Networking -
This one is something that is a requirement anymore. If you have a computer, the chances are good (like 99%) that you are also connected to high-speed internet. With this you need a good and solid LAN chip to make sure that your data flows properly out and back.

No issues here in fact the networking felt like it was a touch faster although in actual tests is was about the same as under Windows 7.

Section II - Performance Tests, Synthetic
In this section of testing we cover the synthetics. These are tests that run a scripted sequence of internal APIs or that use another installed application to perform a series of scripted events. They are great in that they can provide reproducible results across various platforms. On the down side, synthetic tests can be fooled with driver tweaks and optimizations. In some cases it is necessary to rename the .exe file to something generic to discover if this is the case. In any event when this is needed (when a test shows a drastic difference in performance over the renamed exe) we will note this and show both results for comparison.

PCMark7 -
PCMark7 is the latest general performance test from FutureMark. As each generation of this benchmark has evolved and developed we have watched them add more and more realistic tests to this suite. With this generation we find more media tests, (audio and video transcoding) moving of large files, multiple web page rendering, and much more (the even added DX10 gaming). We use the Overall Performance and Common Usage suites in our testing.
PCMark7 almost got tossed into the “won’t work” pile as it would first not install and then it would not run, but would lock the system up. The installation was fixed by using compatibility mode for Windows 7 and granting admin permissions for the install. The run time issue was with the System Information tool. To get past this we had to disable it. Once that was done the test ran ok although the performance was less than stellar. This issue has direct roots in the drivers used for the Maximus V Gene. As there is no driver for the GMA4000 for Windows 8, the driver for our HD5870 has no OpenCL support , and the SATA 3 driver for the ASMedia controller is not running well we were not surprised to see the performance drop that we did here.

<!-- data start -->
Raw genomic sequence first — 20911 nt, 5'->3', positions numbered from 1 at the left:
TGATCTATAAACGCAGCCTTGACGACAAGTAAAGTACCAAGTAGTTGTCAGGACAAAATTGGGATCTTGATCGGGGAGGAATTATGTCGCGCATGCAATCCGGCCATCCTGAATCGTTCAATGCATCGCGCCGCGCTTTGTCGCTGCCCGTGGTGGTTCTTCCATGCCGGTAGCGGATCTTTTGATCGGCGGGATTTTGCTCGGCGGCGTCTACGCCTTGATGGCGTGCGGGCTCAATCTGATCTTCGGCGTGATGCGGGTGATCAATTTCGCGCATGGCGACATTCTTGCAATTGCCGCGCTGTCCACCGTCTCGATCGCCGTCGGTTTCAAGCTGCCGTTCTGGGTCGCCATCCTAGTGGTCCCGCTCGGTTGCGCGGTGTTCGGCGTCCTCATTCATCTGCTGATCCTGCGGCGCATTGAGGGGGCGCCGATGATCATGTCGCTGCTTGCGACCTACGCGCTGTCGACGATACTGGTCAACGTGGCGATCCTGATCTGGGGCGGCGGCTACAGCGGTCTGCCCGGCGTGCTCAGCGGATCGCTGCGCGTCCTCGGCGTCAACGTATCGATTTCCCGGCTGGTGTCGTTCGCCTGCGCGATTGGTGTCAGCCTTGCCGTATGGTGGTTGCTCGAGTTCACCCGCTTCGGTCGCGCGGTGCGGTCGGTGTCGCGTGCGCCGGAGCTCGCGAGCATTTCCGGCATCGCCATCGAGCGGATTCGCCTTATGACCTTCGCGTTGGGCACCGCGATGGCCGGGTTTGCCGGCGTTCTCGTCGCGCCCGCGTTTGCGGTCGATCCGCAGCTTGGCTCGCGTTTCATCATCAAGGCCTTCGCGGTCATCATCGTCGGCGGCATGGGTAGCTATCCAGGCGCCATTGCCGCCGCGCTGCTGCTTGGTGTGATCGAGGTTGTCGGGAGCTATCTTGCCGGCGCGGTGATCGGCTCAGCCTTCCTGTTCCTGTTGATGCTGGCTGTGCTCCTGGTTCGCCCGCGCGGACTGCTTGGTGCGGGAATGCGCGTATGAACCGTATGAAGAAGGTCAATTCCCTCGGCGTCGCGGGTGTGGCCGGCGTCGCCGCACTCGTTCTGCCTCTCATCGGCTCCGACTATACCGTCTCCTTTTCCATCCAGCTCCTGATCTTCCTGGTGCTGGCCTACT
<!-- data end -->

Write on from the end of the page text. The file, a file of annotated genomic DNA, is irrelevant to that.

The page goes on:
3DMark 11 -
3DMark 11 is the other Futuremark test that we run on our motherboards. This test simulates the typical tasks that a GPU (and system) would have to perform to provide you with a good gaming experience. It is based on the DX9, DX10 and DX11 engines but can only be installed on Windows Vista or later. The suite of tests covers DX9, DX10, and of course DX11 rendering; it also covers AI computations and physics. That’s right I said Physics the latest version of 3DMark uses a Havok physics engine. This removes the advantage that nVidia had with 3DMark Vantage.
Here we had the same problems as with PCMark7; System Information had to go. Once that was done we saw a very low score once again this is all drivers so we really hope that we start seeing them soon. At this stage of the game there were already many drivers available for both the 32 and 64 bit versions of Windows 7…

HyperPi 0.99b
HyperPi is a front end application that allows you to easily run multiple instances of the SuperPi application. SuperPi, for those that are not familiar with it, is an application that measures the time it takes to calculate the number Pi out to as many as 32 million places. This calculation is then checked and run multiple times (up to 24 for a 32M run). This test stresses the CPU, Memory and HDD as data is handed off between the three. If there is a weak link, HyperPi will show it. For our testing we run the 32M test on as many cores (and threads) as the CPU has available. The slowest CPU time is then recorded.
Once again we see slower times and again they can be directly attributed to driver issues with the ASMedia SATA 3 controller under Windows 8 (in Windows 7 this driver is great).